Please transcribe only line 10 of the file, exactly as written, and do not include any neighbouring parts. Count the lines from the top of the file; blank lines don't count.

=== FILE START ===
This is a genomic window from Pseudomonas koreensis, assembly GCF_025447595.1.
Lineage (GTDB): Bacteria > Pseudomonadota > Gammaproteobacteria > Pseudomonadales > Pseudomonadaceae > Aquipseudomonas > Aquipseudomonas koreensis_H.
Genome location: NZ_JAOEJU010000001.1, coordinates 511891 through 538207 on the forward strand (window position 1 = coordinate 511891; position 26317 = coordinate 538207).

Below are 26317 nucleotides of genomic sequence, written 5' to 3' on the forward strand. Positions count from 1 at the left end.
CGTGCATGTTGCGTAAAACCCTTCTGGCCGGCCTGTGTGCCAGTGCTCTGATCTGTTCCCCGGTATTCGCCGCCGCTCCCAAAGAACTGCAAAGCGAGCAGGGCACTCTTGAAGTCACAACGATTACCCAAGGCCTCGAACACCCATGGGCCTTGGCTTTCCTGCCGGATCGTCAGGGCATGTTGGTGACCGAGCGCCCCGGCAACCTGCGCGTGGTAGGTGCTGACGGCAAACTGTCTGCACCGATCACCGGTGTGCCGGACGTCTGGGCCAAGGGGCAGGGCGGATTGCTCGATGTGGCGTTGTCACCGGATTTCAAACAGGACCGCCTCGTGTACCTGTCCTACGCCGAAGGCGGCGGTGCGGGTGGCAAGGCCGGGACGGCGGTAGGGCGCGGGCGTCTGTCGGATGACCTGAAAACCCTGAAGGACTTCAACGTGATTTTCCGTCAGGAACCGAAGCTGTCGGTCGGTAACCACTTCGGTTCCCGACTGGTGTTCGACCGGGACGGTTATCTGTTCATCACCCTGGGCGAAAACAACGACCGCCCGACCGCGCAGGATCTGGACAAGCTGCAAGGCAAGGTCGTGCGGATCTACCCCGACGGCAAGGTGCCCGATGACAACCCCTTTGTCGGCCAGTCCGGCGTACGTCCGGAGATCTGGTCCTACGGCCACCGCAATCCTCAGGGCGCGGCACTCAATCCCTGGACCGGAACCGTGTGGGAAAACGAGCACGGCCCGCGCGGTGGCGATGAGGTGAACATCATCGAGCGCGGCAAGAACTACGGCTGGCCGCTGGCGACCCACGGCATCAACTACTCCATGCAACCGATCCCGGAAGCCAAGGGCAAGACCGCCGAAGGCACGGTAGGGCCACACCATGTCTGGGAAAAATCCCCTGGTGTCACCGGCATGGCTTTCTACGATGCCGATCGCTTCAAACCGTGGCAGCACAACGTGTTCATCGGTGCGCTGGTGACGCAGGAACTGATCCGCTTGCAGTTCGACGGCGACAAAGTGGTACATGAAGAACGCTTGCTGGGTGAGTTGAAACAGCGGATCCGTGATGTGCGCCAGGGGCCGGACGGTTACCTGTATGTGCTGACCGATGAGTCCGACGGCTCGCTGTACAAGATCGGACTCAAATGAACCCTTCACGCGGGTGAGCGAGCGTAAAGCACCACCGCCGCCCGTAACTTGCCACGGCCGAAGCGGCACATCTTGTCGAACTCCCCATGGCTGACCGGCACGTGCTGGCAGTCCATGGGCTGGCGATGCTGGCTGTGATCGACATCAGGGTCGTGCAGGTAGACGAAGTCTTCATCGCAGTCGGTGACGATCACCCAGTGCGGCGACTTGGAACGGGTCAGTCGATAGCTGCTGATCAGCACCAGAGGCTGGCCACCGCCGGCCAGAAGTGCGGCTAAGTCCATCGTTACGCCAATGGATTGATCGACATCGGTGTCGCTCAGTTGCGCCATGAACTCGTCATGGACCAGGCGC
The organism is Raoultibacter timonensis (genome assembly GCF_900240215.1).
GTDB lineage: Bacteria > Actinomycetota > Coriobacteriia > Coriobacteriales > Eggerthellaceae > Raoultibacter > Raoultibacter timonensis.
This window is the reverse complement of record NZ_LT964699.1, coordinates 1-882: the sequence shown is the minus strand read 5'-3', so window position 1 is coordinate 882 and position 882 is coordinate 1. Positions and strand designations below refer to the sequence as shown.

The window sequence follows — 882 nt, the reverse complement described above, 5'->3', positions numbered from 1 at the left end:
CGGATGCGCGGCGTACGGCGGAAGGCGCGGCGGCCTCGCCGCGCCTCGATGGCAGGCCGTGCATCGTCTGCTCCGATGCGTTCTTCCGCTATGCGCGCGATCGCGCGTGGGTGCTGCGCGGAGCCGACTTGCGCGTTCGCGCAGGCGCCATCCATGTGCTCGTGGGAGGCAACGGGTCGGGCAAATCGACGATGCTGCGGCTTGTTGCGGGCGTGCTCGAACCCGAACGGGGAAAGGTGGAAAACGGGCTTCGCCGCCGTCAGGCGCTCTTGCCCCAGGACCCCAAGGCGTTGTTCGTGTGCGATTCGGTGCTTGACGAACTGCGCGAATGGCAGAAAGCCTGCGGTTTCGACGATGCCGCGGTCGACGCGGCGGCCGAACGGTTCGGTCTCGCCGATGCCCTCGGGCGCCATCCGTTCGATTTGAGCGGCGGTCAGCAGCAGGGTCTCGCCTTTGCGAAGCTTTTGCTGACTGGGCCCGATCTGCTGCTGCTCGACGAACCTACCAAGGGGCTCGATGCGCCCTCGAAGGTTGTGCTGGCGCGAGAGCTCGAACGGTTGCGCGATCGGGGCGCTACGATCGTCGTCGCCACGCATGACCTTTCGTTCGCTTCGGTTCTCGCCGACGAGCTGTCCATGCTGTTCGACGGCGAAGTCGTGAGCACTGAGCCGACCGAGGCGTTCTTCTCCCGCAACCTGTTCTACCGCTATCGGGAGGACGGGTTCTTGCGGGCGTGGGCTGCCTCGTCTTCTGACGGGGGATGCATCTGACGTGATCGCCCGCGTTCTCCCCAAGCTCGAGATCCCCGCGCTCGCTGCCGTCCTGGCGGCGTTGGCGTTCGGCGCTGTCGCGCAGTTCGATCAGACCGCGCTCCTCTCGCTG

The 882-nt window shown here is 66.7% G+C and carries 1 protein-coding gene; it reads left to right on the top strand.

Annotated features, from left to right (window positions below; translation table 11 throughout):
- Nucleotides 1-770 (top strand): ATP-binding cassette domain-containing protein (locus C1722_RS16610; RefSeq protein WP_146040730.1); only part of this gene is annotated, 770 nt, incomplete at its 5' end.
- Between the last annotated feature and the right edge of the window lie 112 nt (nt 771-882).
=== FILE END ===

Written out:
CGGATGCGCGGCGTACGGCGGAAGGCGCGGCGGCCTCGCCGCGCCTCGATGGCAGGCCGTGCATCGTCTGCTCCGATGCGTTCTTCCGCTATGCGCGCGATCGCGCGTGGGTGCTGCGCGGAGCCGACTTGCGCGTTCGCGCAGGCGCCATCCATGTGCTCGTGGGAGGCAACGGGTCGGGCAAATCGACGATGCTGCGGCTTGTTGCGGGCGTGCTCGAACCCGAACGGGGAAAGGTGGAAAACGGGCTTCGCCGCCGTCAGGCGCTCTTGCCCCAGGACCCCAAGGCGTTGTTCGTGTGCGATTCGGTGCTTGACGAACTGCGCGAATGGCAGAAAGCCTGCGGTTTCGACGATGCCGCGGTCGACGCGGCGGCCGAACGGTTCGGTCTCGCCGATGCCCTCGGGCGCCATCCGTTCGATTTGAGCGGCGGTCAGCAGCAGGGTCTCGCCTTTGCGAAGCTTTTGCTGACTGGGCCCGATCTGCTGCTGCTCGACGAACCTACCAAGGGGCTCGATGCGCCCTCGAAGGTTGTGCTGGCGCGAGAGCTCGAACGGTTGCGCGATCGGGGCGCTACGATCGTCGTCGCCACGCATGACCTTTCGTTCGCTTCGGTTCTCGCCGACGAGCTGTCCATGCTGTTCGACGGCGAAGTCGTGAGCACTGAGCCGACCGAGGCGTTCTTCTCCCGCAACCTGTTCTACCGCTATCGGGAGGACGGGTTCTTGCGGGCGTGGGCTGCCTCGTCTTCTGACGGGGGATGCATCTGACGTGATCGCCCGCGTTCTCCCCAAGCTCGAGATCCCCGCGCTCGCTGCCGTCCTGGCGGCGTTGGCGTTCGGCGCTGTCGCGCAGTTCGATCAGACCGCGCTCCTCTCGCTG